JPost - Mon, Jan 31, 2011
Peres: Israel has great respect for Egyptian president
By GREER FAY CASHMAN
President acknowledges "not everything [Mubarak] did was right," in
official reception of Costa Rican ambassador.
President Shimon Peres has not abandoned his old friend Egyptian
President Hosni Mubarak. "We always have had and will have great respect
for President Mubaraek. Not everything he did was right, but he did do
one thing for which all of us are thankful. He was the peace keeper of
the Middle East," Peres told incoming Costa Rican Ambassador Rodrigo
Carreras, the first of five new ambassadors who on Monday presented
their credentials. The others were Estonia's Tiina Intelmann, Chile's
Joaquin Montes Larrain, Bulgaria's Yuri Borissov Sterk and Ethiopia's
Helawe Yosef Mengistu.
Acknowledging that Mubarak had not always taken an ideal course, Peres,
alluding to the riots in Egypt and the current regime in Iran, declared
"a fanatic religious oligarch is not better than lack of democracy." He
then went on to say that most people think that democracy is only
elections. But democracy is much more, he asserted. It is also peace and
For Carreras, who was previously Costa Rican Ambassador to Israel in the
late 1980s, and whose father Benjamin Nunez had twice been ambassador
before him, it was like a homecoming. When he heard the playing of the
Costa Rican and Israeli national anthems at the start of the ceremony,
Carreras confessed, it had brought tears to his eyes.
He had actually left the Foreign Service after serving as ambassador to
Nicaragua and directing Costa Rica's School of Foreign Service to go
into academia. He was teaching at the university when President Laura
Chinchilla took office in May, 2010. She invited him to come back to the
Foreign Service and when he asked her where she wanted him to go, she
told him that she wanted him to go back to Israel to take the
relationship between Costa Rica and Israel back to the high level that
it had been before. Chinchilla may personally contribute to this
endeavor if she accepts the invitation to come to the President's
Tomorrow Conference in June of this year. Carreras said that she was
keen to come and had spoken to him about her possible participation.
A representative of Israel's Foreign Ministry told The Jerusalem Post
that the ambassador's father had been transferred from Israel to the
United Nations, because Costa Rica wanted him to look out for Israel's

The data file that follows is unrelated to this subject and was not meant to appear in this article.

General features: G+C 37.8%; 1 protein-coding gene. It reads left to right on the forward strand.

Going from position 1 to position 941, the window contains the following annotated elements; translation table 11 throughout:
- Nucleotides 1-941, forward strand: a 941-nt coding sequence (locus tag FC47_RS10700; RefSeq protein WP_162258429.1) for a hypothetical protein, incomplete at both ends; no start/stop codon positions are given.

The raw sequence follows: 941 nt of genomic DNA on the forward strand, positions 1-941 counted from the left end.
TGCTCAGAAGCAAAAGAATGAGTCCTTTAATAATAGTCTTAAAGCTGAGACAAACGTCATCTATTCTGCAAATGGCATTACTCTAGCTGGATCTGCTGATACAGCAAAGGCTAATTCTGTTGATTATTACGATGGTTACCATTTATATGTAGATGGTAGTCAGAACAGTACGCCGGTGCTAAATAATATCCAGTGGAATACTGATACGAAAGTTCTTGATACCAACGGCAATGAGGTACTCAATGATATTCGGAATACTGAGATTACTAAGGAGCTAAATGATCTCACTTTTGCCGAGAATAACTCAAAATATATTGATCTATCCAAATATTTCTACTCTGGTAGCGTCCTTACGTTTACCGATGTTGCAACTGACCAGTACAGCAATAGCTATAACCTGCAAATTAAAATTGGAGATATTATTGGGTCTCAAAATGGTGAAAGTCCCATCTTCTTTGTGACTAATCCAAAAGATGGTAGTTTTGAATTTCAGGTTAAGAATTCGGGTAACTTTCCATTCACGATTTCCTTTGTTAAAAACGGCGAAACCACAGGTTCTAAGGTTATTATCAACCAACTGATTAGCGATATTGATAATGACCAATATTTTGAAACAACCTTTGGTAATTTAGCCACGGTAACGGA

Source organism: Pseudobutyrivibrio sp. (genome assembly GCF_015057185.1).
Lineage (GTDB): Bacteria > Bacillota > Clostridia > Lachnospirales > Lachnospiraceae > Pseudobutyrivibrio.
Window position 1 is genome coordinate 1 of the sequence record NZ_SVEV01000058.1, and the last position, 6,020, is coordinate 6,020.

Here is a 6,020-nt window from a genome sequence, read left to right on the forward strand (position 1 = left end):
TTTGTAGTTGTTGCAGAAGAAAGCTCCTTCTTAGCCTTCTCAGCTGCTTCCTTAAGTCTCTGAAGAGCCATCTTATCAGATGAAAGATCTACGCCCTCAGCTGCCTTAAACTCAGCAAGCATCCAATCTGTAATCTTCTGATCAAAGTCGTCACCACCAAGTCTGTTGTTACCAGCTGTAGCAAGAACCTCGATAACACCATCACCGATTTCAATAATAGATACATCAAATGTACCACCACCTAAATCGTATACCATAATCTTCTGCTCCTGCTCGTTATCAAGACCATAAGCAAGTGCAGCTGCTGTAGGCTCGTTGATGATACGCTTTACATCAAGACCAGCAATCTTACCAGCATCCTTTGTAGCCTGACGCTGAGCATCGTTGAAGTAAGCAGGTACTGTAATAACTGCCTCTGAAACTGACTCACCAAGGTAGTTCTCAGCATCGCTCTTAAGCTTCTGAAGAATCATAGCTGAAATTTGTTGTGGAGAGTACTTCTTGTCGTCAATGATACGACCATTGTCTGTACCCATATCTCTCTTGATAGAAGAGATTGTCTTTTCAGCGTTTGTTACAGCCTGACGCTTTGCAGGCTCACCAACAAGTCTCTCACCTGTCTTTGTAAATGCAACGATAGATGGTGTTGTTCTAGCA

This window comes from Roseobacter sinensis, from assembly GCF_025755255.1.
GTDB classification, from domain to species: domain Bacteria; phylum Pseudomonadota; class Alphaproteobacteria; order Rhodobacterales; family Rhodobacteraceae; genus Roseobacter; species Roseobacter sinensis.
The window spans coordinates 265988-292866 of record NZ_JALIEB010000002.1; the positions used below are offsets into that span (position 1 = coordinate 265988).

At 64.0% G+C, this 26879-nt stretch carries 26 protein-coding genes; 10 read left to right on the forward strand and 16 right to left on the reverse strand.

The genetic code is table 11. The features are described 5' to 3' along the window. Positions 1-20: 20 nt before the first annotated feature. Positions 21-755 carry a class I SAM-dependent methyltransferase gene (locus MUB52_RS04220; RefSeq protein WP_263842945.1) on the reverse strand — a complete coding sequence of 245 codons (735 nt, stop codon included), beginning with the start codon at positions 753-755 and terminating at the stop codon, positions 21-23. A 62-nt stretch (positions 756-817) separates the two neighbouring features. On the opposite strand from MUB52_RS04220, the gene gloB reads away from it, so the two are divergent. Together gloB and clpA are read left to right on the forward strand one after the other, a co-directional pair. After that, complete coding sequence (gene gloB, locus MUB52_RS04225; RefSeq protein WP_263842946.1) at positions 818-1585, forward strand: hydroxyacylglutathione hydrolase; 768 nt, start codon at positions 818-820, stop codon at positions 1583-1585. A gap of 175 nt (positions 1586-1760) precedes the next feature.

Coincidentally, Estonia's Tiina Intelmann, spent six years as her
country's ambassador to the United Nations before being transferred to
Israel. Peres welcomed her as her country's first resident ambassador to
Israel. There have been several Estonian ambassadors to Israel in the
past, but none who actually lived here. Estonia opened an embassy in Tel
Aviv some 18 months ago. Estonian President Toomas Hendrik Ives visited
Israel in June, 2010.
At that time, Ives had told Peres that both countries know what it means
to stand up and fight for your existence. Intelman said that she had
spent a lot of time with Ives just before coming to Israel, and that he
had shared with her the impressions of what he had seen and learned. He
was extremely interested in enhancing cooperation with Israel especially
in the areas of information technology and security.
Intelman also met with representatives of Estonia's Jewish community who
enthusiastically remembered Peres's visit to Estonia last year.
Although she still needs to learn and understand a lot about Israel said
Intelman, she was in a sense very familiar with Israel because the
complex issues related to the Middle East in general and Israel in
particular were so frequently on the UN agenda.
When sitting down to chat with Chilean Ambassador Joaquin Montes
Larrain, Peres remarked: "Chile certainly gave a message to the world.
All of us salute you." He was of course referring to the superhuman
efforts made to rescue Chilean miners who spent 68 days trapped
underground in a mine in Chile. "What you did was unforgettable," said
Peres citing the Talmudic quote: He who saves a single life is as one
who saved a whole world.